On Elephants and Analytics

In On EP and Analytics, good friend and respected colleague Opher Etzion applies the well known metaphor of the big elephant to describe how, if you are observing certain specific domains of a subject, like fraud detection, then your view of the whole elephant is biased by your lack of perspective of the entire big elephant.

I am pleased that dear Opher continues to use this metaphor in counterpoint because the same metaphor can be used to describe the carefully selected group of vendors that have banded together to called themselves CEP Vendors.  This group, many founding members of the EPTS, have formed a merry band of well-intended event processing “specialists” and the same lovely elephant causes this group of bonded colleagues to make elephant-blinded statements, as Opher has made in his quoted post:

“Currently most CEP applications do not require analytics.” 

The reason, I believe, that Opher makes the statement above is because the group of software vendors calling themselves “CEP vendors” represent a very small part of the overall event processing elephant;  and hence, since these self-described CEP applications appear to require very little or no analytics, then, by the same logic, CEP requires no analytics. 

(I should outline the boolean logic in a future post!)

For example, one friend and colleague in Thailand is the CTO of True Internet, a leading telecommunications, voice, Video and Internet service provider in Thailand.   True processes myriad events on their network using a dynamic, self-learning neural networking technology.    The US company providing this very clever and highly recommended event processing application does not call themselves a “CEP vendor”; however, they process complex events better and more interesting than the band of merry self-described “CEP players”.

Again,  visualize the gentle giant elephant metaphor that Opher likes to use as a basis for his comments in CEP counterpoint.

When folks define the term “complex event processing” to match a technology marketing campaign that is primarily driven by software running rules against time-series data streaming in a sliding-time windows, and then go on to take the same software capabilities and apply these capabilities to problems that are suitable for that domain, then you match Opher’s elegant description of “a small view of the overall elephant”.

The fact of the matter is that the overall domain of event processing is at least two orders of magnitude larger (maybe more) than the combined annual revenue of the self-described companies marketing what they call “CEP engines.”  The very large “rest of the big elephant” is doing what is also “complex event processing” in everyday operations that are somehow overlooked in “other” analysis and counterplay.

Therefore,  I kindly remain unmoved from my view  that the self-described CEP community, as currently organized, is not immune to counterpoint using the same gentle giant elephant metaphor.  I like this metaphor and hope well-respected colleagues will continue to use this metaphor; because we can easily apply this elegant manner of discussion to explain why the current group of self-described CEP vendors are, in a manner of speaking, selling Capital Market Snake Oil because they are making outrageous claims about the capabilities of their products, as if they can solve the entire “elephant” of event processing problems.   Recently, in this article, CEP was positioned as a technology to mitigate against corporate megadisasters like the subprime meltdown.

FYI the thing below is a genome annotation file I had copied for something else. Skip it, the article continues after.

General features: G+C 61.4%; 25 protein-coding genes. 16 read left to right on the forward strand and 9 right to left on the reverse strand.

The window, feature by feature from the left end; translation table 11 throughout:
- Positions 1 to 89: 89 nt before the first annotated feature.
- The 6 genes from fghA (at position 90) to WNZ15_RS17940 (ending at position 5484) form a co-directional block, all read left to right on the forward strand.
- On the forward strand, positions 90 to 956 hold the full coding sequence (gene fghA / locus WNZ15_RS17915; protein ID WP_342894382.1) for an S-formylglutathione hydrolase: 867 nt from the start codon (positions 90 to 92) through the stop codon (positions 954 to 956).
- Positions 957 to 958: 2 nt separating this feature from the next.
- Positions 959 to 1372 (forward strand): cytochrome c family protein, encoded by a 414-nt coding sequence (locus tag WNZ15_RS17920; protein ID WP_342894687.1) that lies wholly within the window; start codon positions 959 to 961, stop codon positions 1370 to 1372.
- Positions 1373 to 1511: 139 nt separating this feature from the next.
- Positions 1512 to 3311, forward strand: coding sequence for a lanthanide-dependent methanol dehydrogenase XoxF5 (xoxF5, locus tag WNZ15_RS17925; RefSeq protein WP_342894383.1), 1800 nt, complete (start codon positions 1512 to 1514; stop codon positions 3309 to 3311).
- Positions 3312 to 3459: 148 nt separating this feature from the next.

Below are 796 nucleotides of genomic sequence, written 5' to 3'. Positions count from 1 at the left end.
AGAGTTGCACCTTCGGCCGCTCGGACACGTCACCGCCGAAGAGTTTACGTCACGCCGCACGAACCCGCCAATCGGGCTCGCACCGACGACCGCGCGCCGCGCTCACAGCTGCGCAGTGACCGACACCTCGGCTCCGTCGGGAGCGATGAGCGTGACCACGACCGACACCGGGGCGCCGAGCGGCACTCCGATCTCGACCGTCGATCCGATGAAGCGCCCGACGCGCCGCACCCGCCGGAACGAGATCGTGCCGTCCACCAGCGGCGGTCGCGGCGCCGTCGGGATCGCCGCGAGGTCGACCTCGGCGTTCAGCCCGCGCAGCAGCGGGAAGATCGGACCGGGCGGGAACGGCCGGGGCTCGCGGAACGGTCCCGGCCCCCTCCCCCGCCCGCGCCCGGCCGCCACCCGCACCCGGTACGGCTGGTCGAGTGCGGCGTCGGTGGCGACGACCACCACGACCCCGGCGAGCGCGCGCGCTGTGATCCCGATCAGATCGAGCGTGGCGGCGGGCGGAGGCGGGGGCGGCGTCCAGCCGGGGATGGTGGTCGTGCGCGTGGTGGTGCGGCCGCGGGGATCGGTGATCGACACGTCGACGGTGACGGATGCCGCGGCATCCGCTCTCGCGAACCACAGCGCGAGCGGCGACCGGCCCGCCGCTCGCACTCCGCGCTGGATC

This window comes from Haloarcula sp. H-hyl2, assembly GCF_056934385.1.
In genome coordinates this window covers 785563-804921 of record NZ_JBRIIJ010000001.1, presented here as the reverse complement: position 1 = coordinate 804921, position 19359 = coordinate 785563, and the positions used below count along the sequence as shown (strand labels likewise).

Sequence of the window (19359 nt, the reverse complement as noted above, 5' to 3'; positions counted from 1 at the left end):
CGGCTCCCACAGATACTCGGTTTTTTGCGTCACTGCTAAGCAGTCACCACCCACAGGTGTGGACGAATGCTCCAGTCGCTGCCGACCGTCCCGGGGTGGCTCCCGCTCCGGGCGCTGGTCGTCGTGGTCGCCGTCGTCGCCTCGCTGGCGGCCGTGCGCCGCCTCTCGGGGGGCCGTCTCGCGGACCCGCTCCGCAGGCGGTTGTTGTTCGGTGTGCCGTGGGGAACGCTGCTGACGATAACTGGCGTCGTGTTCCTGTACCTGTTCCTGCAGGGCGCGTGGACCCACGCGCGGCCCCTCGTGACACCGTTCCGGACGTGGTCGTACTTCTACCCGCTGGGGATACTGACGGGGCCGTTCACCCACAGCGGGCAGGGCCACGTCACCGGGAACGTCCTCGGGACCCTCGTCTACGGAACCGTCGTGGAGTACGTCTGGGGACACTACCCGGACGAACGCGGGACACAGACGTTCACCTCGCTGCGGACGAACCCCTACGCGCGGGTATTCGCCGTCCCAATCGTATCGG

Advice:  Tone down the hype.

Furthermore, the noise in the counter arguments marginalize most of the real event processing challenges faced by customers.

In consistant and well respected rebuttal, Opher likes to use the “glass half-full, half-empty” metaphor.   Opher’s point is a valid attempt to paint my operational realism as “half empty” negativism; while at the same time positioning the promotion of the (narrow) event processing capabilities of the self-described CEP rules community as “half-full” thinking. 

For the record, I do see my worldview as “half full” or “half empty”; but an unbiased pragmatic view based on day-to-day interaction with customers with what they would call “complex event processing” problems. 

These same customers would fall over laughing if we tried to bolt one of these rule-based, time-series streaming data processing engines on their network and told them they can detect anything other than trival business events, business opportunities and threats, in near real-time. 

Is it “half empty” thinking to caution people that a “glass” of software that is being touted as the answer to a wide range of complex (even going so far in a recent news article to imply CEP would have magically stopped the subprime crisis!) tangible business problems is not really as that it is hyped to be?  

If so, then I plead guilty to honesty and realism, with the added offense of a sense of fiscal responsibility to customers and end users.

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10 Responses to On Elephants and Analytics

  1. Hi Tim, just for the records – WareLite is not a CEP vendor. We belong to yet another part of the elephant – aka Event Driven Processing (not Data Driven Processing). I hope we are still in the half-empty part of the glass (that should be on the top, I guess).
    Best Regards
    Daniel

  2. Peter Lin says:

    Nice post Tim. I agree with you. There seems to be a disconnect between products and reality. Sadly, I fear many CTO won’t be able to tell the difference and will fall for the pitch. Just my bias opinion, but the VWAP examples are a joke.

  3. [...] some ongoing discussions in blogland as a result of a recent blog posting here by my good friend Tim Bass where he applauds the use of analytics to the point of damning the [...]

  4. In my view the purpose of CEP is to deal with complex events and high volume data streams, which in most cases cannot be addressed by analytics products. Analytics products can feed information to CEP engines or could get processed events from them. If we take a position that analytics required, we might as well state that Dashboards, data and event collectors are required too. CEP products are usually generic engines that are part of specific solution blue print. CEP can be applied to dealing with security and fraud detection problems, transaction and application performance management, high volume trading systems, etc.